Horticulture Club; Don Lauder, Dairy;
E. Charles Putala, Dramatics; Peg
Strong, Lina Dibble and Alice Slack,
special events and Charlie McMaster,
While the column never had an of-
ficial editor, the fellow that actually
filled the post on Stockbridge's weekly
spread was Mac Roberts. He was the
man that ran down rumors, he saw
that the literary efforts were turned
in "when and where", and kept the
journalistic junket on an even keel.
This year the column was fortunate
to have on its staff a man with experi-
ence in writing sports. This was Bob
Williams who brought the sports re-
porting service up to a new high, never
before seen in our school's print. Bob
covered the major sports while Reed
Wade kept the hockey news coming
hot off the ice.
The special feature on Chicago's inter-
national, which scooped the column's
big brother, the Collegian, the dramatic
write-ups by E. Charles Putala, and the
complete coverage of the numerous
clubs and their activities helped to
keep the general trend of copy at a
Stanley Polchlopek, Editor in chief,
other members of the Collegian board
and Mr. Charles N. Dubois, Faculty
Advisor through their kind coopera-
tion and constructive criticisms helped
make this seasons Stockbridge News
Column one of the best in recent years.
ANIMAL HUSBANDRY CLUB
The Animal Husbandry Club, aggres-
sive and creative, waded through the
academic year to furnish one of the
most educational and entertaining chap-
ters in its history.
The praiseworthy program was
highlighted by movies, down-to-terra
firma talks and cleverly presented ino-
Perhaps the stormiest but most suc-
cessful session of the series was the
quiz contest that pitted the two year
men p gainst the supposedly class room
gohaths of M. S. C. with "Buckey''
Walters, graduate student, serving up
the questions and Professors Heck and
Parsons umping this battle of brains,
Stockbridge slowed State to a stutter
and finally won 23-20.
Two motion pictures by Professor
"Roll 'em" Barrett — Taking a hitch in
the hog belt" and "Spring comes to
M. S. C." were shown during the year
while another film, "Chilian Nitrate"
was sandwiched into the crowded fall
Among the interesting subjects cov-
ered by the various speakers were:
"Sheep in New England" by Cliff Clev-
enger of Mount Hope Farm; "Agricul-
ture in National Defense" by Joe
Putnam, Franklin County Agent; "Sci-
entific Feeding of Dairy Cattle" by Dr.
Campbell of the Walker-Gordon Labor-
atory; and "My Experiences in the
West" by Professor Thayer of the Ag-
A Harvest dance, the first of its kind
sponsored by the Animal Husbandry
Club, was held Saturday, November 8.
The Drill Hall became a "barn" for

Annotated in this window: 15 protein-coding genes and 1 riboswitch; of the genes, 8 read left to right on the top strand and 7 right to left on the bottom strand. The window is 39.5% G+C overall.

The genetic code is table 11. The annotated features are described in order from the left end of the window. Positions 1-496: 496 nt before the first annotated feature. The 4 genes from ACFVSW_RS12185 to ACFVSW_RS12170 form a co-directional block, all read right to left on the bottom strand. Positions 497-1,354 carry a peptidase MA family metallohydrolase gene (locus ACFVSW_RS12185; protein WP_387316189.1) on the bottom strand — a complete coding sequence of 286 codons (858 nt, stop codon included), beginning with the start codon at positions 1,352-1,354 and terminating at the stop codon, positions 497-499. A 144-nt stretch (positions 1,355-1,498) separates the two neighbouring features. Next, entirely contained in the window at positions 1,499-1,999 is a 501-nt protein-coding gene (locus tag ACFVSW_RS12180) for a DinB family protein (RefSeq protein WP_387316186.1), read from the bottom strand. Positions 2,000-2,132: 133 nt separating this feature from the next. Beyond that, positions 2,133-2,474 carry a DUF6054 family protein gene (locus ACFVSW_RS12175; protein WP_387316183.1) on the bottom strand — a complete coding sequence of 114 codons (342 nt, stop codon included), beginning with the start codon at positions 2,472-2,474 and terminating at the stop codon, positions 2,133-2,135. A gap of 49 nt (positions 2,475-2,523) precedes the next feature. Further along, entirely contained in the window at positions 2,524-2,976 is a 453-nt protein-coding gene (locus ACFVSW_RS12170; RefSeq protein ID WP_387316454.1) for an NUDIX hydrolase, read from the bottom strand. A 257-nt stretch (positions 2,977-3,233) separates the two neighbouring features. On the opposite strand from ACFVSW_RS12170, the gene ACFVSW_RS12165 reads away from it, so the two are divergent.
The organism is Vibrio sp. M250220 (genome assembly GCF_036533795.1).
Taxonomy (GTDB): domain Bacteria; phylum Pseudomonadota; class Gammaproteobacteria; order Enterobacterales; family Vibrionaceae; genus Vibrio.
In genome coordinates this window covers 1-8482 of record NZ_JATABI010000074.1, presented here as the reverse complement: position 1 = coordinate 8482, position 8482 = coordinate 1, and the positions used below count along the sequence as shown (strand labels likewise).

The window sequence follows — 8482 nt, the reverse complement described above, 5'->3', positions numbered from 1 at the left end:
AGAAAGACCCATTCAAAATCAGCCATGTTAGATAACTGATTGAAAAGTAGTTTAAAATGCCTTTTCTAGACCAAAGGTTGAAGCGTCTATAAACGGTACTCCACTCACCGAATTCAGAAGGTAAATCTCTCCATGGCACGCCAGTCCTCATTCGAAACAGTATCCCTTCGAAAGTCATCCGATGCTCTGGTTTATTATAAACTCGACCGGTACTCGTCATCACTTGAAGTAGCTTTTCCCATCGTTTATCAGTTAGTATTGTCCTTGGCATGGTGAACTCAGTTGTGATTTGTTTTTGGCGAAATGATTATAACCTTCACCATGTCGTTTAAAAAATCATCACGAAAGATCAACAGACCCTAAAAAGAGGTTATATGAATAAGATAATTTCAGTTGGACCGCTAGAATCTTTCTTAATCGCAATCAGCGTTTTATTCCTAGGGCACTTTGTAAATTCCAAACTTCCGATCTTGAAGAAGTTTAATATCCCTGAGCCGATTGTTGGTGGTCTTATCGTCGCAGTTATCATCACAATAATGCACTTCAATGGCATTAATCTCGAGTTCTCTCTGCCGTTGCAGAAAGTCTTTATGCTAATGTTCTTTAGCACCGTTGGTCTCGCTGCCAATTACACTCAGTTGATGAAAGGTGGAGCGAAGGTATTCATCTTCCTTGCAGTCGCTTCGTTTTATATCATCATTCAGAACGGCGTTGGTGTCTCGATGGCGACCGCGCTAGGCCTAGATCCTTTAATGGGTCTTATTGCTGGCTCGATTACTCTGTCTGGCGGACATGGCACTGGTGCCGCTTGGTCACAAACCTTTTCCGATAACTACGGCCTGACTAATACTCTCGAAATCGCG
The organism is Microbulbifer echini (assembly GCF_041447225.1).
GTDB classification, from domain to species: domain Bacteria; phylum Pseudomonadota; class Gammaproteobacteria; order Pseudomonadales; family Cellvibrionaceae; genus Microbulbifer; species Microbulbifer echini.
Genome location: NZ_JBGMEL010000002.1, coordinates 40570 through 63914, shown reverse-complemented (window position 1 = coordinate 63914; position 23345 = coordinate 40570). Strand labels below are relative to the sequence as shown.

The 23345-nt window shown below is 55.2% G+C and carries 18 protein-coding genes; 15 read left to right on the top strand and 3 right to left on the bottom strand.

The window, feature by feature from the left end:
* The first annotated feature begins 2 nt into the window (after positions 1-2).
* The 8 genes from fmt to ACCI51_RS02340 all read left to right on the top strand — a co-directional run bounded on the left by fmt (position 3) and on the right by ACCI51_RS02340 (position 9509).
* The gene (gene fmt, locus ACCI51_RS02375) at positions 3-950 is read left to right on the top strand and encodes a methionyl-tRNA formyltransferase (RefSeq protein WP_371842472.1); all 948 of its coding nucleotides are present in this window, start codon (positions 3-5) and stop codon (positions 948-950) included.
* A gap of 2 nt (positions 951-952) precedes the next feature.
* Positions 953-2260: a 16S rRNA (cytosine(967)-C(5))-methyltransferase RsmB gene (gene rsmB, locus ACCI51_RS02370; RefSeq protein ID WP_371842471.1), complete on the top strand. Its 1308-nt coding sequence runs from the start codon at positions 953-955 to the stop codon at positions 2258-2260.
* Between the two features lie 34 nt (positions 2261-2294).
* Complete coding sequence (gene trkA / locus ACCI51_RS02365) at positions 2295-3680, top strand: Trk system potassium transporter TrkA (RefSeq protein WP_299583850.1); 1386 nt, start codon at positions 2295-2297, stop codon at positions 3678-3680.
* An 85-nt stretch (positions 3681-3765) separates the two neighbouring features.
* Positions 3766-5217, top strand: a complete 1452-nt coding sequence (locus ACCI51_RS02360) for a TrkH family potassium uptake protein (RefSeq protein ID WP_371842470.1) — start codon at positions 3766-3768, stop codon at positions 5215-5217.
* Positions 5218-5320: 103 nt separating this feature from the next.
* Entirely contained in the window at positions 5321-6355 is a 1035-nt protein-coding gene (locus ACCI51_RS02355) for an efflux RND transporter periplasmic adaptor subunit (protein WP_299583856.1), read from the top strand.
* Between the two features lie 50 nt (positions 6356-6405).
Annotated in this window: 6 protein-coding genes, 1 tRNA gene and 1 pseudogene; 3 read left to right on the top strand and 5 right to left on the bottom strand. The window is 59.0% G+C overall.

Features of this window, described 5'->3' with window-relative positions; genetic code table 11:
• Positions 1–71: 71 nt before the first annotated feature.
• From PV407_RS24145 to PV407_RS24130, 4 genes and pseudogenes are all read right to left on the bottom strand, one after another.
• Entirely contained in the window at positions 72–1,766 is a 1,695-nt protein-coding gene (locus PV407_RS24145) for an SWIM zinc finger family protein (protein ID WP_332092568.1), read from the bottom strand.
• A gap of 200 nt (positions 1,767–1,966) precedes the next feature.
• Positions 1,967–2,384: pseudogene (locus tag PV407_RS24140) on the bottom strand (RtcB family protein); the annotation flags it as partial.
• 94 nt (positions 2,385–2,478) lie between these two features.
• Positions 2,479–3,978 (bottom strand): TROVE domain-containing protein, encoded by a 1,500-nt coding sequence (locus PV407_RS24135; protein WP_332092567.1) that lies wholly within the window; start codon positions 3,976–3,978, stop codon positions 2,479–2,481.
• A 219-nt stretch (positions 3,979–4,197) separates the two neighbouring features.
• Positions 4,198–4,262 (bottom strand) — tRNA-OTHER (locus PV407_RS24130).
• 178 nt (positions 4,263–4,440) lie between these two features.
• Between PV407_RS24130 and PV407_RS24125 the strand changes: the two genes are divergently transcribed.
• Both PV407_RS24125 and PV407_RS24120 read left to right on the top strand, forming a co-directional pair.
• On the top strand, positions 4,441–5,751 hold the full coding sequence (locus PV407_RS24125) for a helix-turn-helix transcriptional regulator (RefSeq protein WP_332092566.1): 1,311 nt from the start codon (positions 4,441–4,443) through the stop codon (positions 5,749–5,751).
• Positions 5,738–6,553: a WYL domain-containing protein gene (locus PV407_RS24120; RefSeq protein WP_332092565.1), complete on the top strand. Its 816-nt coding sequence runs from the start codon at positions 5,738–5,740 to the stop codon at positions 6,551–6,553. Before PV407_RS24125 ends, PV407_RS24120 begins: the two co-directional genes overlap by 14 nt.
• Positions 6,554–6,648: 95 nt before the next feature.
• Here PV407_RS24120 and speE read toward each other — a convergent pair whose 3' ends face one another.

the evening, and everyone who attend-
ed joined in the spirit of the affair
by wearing old clothes and using bales
of shavings for chairs. The money
raised was used to buy prizes for the
President Allen Cowan, M.S.C.
Vice-President Peter van Alstyne, S.S.A,
...James L. Ward, M.S.C.
John Brotz, M.S.C,
President James Ward, M.S.C.
Vice-President Charles Tryon, S.S.A.
Secretary G. Gregory Sidelinger, S.S.A.
Treasurer Ray Steeves, M.S.C.
THE DAIRY CLUB
The dairy club has been fairly active
this year, but due to the noticeable
lack of interest on the part of some
Stockbridge dairymen, the club has not
been as successful as in previous years.
It has been the aim of the club this
year, as it is every year, to obtain
guest speakers who have endeavored
to orient the student with everyday
problems that confront the dairyman
A few of the guest speakers and their
topics were as follows:
Mr. Angus Shipley, graduate assist-
ant at M. S. C, spoke on Sanitary
Work in Michigan.
Mr. Albert Smith, Manager of
United Dairy, Springfield, spoke on
Mr. E. K. Davis from Hillcrest Dairy,
Worcester, spoke on The Farm as Re-
gards the Dairy Industry.
The club activities are shared by both
M. S. C. and Stockbridge students. The
officers for this year are as follows:
President Carl Werme, M.S.C, '42
Co-President Nick DlLisio, S.S.A., '42
Vice-President John Alden
Secretary- Treasurer Saul Gick, M.S.C.
THE HORT. CLUB
The Hort. Club was underway early
in the fall of 1941, and carried on a
most successful season throughout the
The officers for the past year were:
President Wilfred Meinke
Vice-President Rudy Uhlig
Secretary Howard Fife
Treasurer Eldon Johnson
The program committee consisted of
C. McMasters, H. Fairclough, and R.
Blanchard. Professor Lyle Blundell
acted in the capacity of faculty advisor.
The club was very fortunate this
year in obtaining speakers of high merit
in their respective fields. In October Mr.
Bagg, Tree Warden of South Hadley,
spoke to the club on "Modern Street
Planting and Maintenance." The talk
was supplemented by some very fine
Professor Dickinson of the Agron-
omy Department gave an illustrated
talk on Fine Turf, at the November
meeting. He also showed some Ko-
dachrome slides on New England
A discussion and constructive criti-
cism of the Horticulture Show consti-
tuted the main portion of the December
meeting, while "Foundation Plantings"
was the subject chosen by Professor
Blundell for the January meeting.
The February 3rd meeting was ex-
pressly for the benefit of the freshmen
members of the club. The values of
placement training were cited in short
talks by Professor Hubbard of the
Floriculture Department, and by Pro-
fessor Blundell of the Horticulture De-
partment. Eugene Patula (Flori. '42)
spoke from experience, and Ralph
Blanchard showed Kodachromes which
he took while on placement.
On February 19, Dr. John Bailey, As-
sistant Research Professor of Pomol-
ogy at M. S. C. gave a talk on "Blue-
berry Culture". Dr. Bailey is one of
the outstanding authorities in this rela-
tively new field.
As usual, the members were a busy
lot at the Horticultural Show last No-
vember, and carried on a very active
and enjoyable program. With the loss